But there were still fears of Taliban reprisals, even in Kabul.
“Don’t take photos,” warned Taj Mohammad, a young man with slicked back hair, as he stood in a line that snaked down a flooded alley to a main road. “It’s dangerous for the people. If the Taliban see it, they will attack us.”
“I am surprised at the numbers, because in the last election there were not many,” said Hassan Sadat, an office worker in the middle of the same muddy line. “Our government has developed. Is there hope? Yes.”
What could dash that hope is fraud and irregularities, which in 2009 left Afghanistan – a nation now renowned for the scale of its corruption – in political limbo for months.
“Of course everyone is afraid of fraud,” said Ahmad Yousaf Nuristani, chairman of Independent Election Commission, shortly after casting his vote. He called on Afghans to “prove to the enemies of Afghanistan that nothing can stop them.”
“Fraud is not a good thing, so we have adopted a number of mechanisms for fraud mitigation, and hope that we have no fraud this time, or very little,” said Mr. Nuristani. If not the best election in Afghan history, he said, “at least it is going to be much better than the one before.”
As Afghan voters lined up for their fifth election since 2001, they were given two pat-down searches, and sometimes scanned with metal-detector wands. Police checkpoints filled the capital. But election staff were clearly committed and some of the voting stations in Kabul were choked with 15 or more local candidate observers each.
Foreign poll observers from Democracy International have watched Afghan elections for a decade. The 250 Afghan women they saw this morning, lined up 15 minutes before polls opened, at the same high school as they had years earlier, was an instructive déjà vu.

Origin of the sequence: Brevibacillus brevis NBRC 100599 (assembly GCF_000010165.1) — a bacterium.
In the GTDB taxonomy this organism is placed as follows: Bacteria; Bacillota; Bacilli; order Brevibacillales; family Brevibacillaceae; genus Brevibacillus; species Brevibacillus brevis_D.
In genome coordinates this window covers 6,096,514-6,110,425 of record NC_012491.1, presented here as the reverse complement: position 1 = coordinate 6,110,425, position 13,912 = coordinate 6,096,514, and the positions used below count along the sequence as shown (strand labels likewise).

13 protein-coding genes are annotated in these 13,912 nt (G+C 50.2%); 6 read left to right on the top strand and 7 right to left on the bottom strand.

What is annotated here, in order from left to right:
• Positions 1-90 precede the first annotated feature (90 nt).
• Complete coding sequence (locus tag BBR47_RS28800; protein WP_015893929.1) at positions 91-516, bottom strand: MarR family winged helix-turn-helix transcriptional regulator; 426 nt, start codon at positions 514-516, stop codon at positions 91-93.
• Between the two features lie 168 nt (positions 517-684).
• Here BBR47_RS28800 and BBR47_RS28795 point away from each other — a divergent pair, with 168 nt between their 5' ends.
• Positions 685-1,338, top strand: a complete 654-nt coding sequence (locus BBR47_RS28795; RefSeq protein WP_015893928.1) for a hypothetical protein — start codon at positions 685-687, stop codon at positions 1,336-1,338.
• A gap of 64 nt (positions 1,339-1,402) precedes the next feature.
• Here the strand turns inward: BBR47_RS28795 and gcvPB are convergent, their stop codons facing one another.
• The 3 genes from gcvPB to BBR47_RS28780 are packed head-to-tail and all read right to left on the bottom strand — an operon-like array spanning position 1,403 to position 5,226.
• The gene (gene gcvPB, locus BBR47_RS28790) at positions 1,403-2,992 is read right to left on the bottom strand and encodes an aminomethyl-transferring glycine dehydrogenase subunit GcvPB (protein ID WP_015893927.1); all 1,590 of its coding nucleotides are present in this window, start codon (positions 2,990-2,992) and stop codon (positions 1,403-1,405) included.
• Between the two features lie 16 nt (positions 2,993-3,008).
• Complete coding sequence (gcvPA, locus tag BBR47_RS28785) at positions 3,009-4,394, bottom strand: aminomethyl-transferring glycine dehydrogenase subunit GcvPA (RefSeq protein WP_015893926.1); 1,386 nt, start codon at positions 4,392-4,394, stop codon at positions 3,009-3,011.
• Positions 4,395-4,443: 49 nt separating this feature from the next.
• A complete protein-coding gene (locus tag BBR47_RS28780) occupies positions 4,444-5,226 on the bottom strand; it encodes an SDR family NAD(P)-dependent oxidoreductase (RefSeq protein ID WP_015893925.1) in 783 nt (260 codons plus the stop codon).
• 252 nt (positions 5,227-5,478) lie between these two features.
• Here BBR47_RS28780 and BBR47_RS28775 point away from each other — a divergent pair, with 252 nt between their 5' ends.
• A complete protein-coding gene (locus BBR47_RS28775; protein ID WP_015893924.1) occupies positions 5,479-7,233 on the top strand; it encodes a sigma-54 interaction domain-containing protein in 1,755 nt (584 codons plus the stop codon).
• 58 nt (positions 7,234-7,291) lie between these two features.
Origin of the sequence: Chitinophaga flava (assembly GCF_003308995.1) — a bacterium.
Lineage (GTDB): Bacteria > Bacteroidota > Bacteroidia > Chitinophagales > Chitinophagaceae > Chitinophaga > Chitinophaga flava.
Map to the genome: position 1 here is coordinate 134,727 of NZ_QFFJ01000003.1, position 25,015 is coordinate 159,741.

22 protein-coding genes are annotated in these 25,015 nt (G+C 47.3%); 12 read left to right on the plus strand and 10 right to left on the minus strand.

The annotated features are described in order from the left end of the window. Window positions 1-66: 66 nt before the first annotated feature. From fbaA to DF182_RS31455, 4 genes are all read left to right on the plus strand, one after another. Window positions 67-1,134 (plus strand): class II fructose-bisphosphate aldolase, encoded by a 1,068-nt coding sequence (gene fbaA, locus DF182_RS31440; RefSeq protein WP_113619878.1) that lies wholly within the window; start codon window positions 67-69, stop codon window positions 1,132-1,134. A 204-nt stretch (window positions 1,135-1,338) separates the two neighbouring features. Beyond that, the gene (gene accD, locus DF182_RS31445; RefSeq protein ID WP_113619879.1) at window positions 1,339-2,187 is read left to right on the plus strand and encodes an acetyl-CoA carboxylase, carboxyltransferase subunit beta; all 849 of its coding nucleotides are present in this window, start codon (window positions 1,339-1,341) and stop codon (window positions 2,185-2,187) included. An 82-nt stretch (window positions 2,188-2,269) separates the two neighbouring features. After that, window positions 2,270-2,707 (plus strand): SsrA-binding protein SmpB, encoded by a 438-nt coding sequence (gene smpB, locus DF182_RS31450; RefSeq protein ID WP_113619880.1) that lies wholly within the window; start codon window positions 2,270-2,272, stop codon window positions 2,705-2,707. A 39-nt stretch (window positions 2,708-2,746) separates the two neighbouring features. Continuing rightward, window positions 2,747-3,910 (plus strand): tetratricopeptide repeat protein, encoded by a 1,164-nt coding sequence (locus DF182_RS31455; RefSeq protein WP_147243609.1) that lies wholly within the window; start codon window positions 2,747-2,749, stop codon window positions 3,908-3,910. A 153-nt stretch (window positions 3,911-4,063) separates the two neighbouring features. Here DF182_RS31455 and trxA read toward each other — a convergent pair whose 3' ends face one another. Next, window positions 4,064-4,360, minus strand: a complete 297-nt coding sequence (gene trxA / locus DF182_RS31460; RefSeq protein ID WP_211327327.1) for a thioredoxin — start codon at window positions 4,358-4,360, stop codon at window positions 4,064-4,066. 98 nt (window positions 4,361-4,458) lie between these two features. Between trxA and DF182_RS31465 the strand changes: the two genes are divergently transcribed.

“It was the exact number of ten years before, when the security situation was much better than now,” says observer Amandine Roche from France. “The conclusion is that no matter what, they go and vote. And this is pretty impressive. They are fearless, brave, and they dare to vote – it’s really democracy in action for me.”
As early as 9:30 am, this reporter saw voting officials traveling to central election offices to get more ballots, as voter numbers swelled. Many polling stations ran out of ballots, prompting reports of some angry voters who had waited for hours and finally gave up and went home.
In a bid to prevent that – and also prevent excessive movement of ballots during the day – Afghan election officials limited each station to 600 ballots, but included an extra set of 600 in every voting center, which might include a group of 6 or 8 voting stations.
“Large turnout here means that fraud is going to be diminished in the impact it can have,” says Democracy International observer J. Brian O’Day. “The last presidential election they threw out a million ballots, but that was nearly a quarter of the ballots that were cast. If you go back to 7 million ballots cast, [even] if there was that level of fraud…it’s going to have much less impact.”